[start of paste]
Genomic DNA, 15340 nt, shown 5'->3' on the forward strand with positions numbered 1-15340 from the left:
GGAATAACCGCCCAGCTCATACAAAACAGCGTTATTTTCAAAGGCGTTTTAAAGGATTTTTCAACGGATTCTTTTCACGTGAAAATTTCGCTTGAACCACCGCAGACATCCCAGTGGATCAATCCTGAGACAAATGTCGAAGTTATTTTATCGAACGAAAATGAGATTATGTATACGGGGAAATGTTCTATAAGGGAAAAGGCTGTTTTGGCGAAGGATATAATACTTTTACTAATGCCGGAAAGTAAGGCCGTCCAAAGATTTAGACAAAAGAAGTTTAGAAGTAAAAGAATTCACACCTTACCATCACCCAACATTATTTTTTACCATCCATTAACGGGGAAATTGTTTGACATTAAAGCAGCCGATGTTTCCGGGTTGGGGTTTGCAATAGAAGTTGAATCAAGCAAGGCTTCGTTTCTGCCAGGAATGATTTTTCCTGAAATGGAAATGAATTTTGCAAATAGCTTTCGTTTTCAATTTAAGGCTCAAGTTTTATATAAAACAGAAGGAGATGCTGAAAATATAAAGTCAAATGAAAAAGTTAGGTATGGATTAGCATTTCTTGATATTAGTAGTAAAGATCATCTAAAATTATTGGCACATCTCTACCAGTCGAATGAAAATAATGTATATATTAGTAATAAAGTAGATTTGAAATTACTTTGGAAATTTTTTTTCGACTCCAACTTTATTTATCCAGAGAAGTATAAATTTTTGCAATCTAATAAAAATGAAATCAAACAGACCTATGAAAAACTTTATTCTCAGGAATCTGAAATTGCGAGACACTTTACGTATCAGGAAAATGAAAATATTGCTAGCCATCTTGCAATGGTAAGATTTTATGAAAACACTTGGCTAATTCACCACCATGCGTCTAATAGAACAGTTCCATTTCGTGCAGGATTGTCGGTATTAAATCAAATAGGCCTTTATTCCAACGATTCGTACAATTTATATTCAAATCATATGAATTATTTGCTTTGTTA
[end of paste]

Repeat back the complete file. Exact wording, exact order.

Genomic DNA, 15340 nt, shown 5'->3' on the forward strand with positions numbered 1-15340 from the left:
GGAATAACCGCCCAGCTCATACAAAACAGCGTTATTTTCAAAGGCGTTTTAAAGGATTTTTCAACGGATTCTTTTCACGTGAAAATTTCGCTTGAACCACCGCAGACATCCCAGTGGATCAATCCTGAGACAAATGTCGAAGTTATTTTATCGAACGAAAATGAGATTATGTATACGGGGAAATGTTCTATAAGGGAAAAGGCTGTTTTGGCGAAGGATATAATACTTTTACTAATGCCGGAAAGTAAGGCCGTCCAAAGATTTAGACAAAAGAAGTTTAGAAGTAAAAGAATTCACACCTTACCATCACCCAACATTATTTTTTACCATCCATTAACGGGGAAATTGTTTGACATTAAAGCAGCCGATGTTTCCGGGTTGGGGTTTGCAATAGAAGTTGAATCAAGCAAGGCTTCGTTTCTGCCAGGAATGATTTTTCCTGAAATGGAAATGAATTTTGCAAATAGCTTTCGTTTTCAATTTAAGGCTCAAGTTTTATATAAAACAGAAGGAGATGCTGAAAATATAAAGTCAAATGAAAAAGTTAGGTATGGATTAGCATTTCTTGATATTAGTAGTAAAGATCATCTAAAATTATTGGCACATCTCTACCAGTCGAATGAAAATAATGTATATATTAGTAATAAAGTAGATTTGAAATTACTTTGGAAATTTTTTTTCGACTCCAACTTTATTTATCCAGAGAAGTATAAATTTTTGCAATCTAATAAAAATGAAATCAAACAGACCTATGAAAAACTTTATTCTCAGGAATCTGAAATTGCGAGACACTTTACGTATCAGGAAAATGAAAATATTGCTAGCCATCTTGCAATGGTAAGATTTTATGAAAACACTTGGCTAATTCACCACCATGCGTCTAATAGAACAGTTCCATTTCGTGCAGGATTGTCGGTATTAAATCAAATAGGCCTTTATTCCAACGATTCGTACAATTTATATTCAAATCATATGAATTATTTGCTTTGTTA